Microeconomics – Product & Resource Markets
It was at Menlo Park Laboratory Complex that Thomas Edison first unveiled the incandescent light bulb in December 1879 (Bellis 2006). More than a century has passed and, in that time, his famed invention has spread all over the world, marking great cities visible to passing planes. It has diminished from an astonishing wonder to an everyday, commonplace thing. In a large portion of the globe, light bulbs have become a basic necessity, placing it among products with inelastic demand.
Without the artificial lighting, all manner of work at night would have to be severely limited. Artificial lighting also satisfies the demand for abstract concepts like the feeling of security and comfort. Demand for this product is inelastic because there are no substitutes for light bulbs; no other invention can efficiently produce artificial lighting. Incandescent light bulbs can be sold for less than a dollar a piece and requires a very small proportion of income. Changes in the price of artificial lighting is likely to cause only relatively small shifts in demand.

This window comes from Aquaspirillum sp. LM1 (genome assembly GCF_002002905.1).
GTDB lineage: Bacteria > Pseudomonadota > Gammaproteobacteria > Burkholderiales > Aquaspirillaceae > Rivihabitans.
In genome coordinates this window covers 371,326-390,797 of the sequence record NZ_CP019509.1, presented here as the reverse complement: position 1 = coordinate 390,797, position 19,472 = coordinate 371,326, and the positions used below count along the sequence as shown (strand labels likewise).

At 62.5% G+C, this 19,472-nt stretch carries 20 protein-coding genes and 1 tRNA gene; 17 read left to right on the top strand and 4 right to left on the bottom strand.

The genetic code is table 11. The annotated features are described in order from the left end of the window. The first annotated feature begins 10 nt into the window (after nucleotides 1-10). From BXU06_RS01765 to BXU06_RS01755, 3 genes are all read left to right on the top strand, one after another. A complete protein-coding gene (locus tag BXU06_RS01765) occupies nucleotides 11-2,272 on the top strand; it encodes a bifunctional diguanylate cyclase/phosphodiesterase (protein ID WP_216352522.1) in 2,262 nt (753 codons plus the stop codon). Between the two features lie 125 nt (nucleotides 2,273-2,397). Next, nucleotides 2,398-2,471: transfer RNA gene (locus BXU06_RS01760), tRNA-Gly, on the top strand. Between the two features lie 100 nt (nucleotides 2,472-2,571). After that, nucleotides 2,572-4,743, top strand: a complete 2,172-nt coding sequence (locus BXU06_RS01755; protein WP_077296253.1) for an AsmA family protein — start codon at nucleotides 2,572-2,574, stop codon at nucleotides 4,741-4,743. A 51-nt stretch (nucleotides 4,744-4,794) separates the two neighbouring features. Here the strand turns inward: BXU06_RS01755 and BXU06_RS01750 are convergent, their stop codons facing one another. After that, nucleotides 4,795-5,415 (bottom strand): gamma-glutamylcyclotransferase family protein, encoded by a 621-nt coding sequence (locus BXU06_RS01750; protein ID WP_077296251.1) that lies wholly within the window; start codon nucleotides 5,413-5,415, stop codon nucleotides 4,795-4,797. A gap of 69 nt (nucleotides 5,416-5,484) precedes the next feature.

If more than a century after Edison invented incandescent lighting, a new invention was placed in the market- a paint product that provided light when supplied with a weak electrical current. This new product presents itself as a substitute, which in turn, steals dollar votes for light bulbs. The quantity of light bulbs is sure to go down as some consumers favor the new product, forcing light bulb manufacturers to either exit the industry, increase prices, lower manufacturing costs, or innovate.
A lot of women around the world, even those who don’t know fashion TV and the like, want a Prada bag. They can fetch a price of some hundreds to thousands of dollars. The supply for these bags, however, is inelastic. Even if the tiniest bag were to suddenly jack up in price, the quantity of Prada bags in the market would remain the same, or even go down as Prada will realize that their market has shrunk considerably. A Prada bag is unique, requiring very specific materials and highly skilled labor, including that of the designer, put together in a controlled manner. Because there is only one fashion house for Miuccia Prada, she, as a resource, has no substitution possibility contributing to the inelasticity of supply.
Bellis, M. (2006).
The inventions of Thomas Edison. Retrieved November 2, 2006, from: